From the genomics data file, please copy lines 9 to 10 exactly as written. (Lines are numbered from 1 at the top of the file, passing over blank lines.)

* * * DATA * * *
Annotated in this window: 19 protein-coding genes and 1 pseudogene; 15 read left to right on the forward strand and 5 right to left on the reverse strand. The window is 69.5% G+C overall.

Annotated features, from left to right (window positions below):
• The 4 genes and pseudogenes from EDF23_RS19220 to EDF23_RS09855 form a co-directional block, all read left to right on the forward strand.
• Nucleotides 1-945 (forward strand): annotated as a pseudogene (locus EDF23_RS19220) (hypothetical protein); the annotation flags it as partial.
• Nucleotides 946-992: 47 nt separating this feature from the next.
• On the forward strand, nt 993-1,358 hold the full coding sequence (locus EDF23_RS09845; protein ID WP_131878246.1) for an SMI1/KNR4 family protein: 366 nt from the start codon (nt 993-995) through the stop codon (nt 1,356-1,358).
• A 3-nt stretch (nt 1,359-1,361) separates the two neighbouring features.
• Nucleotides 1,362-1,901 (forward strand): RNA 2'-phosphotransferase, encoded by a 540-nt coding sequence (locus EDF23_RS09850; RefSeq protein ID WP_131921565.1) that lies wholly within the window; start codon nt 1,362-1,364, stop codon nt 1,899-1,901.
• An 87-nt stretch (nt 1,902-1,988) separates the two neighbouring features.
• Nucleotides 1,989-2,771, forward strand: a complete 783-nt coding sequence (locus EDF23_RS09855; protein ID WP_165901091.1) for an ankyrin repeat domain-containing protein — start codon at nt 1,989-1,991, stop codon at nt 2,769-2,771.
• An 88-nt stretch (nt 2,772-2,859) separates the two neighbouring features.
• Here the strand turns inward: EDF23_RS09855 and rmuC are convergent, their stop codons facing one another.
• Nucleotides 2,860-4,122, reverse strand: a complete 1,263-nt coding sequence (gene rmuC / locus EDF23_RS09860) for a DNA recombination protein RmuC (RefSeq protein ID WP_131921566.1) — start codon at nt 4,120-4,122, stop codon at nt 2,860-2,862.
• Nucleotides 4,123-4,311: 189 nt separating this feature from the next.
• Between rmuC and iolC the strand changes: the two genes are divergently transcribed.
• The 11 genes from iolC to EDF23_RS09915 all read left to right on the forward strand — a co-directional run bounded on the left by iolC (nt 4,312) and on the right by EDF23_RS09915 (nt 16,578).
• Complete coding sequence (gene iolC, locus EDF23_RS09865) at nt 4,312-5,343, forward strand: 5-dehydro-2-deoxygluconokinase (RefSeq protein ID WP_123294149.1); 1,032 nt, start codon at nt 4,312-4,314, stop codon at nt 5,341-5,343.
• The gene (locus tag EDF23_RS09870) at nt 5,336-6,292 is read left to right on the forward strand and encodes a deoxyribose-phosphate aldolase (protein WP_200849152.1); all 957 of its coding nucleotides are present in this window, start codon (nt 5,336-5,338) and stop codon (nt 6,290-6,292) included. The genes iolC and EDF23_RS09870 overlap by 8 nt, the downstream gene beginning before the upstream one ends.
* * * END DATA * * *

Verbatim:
• An 87-nt stretch (nt 1,902-1,988) separates the two neighbouring features.
• Nucleotides 1,989-2,771, forward strand: a complete 783-nt coding sequence (locus EDF23_RS09855; protein ID WP_165901091.1) for an ankyrin repeat domain-containing protein — start codon at nt 1,989-1,991, stop codon at nt 2,769-2,771.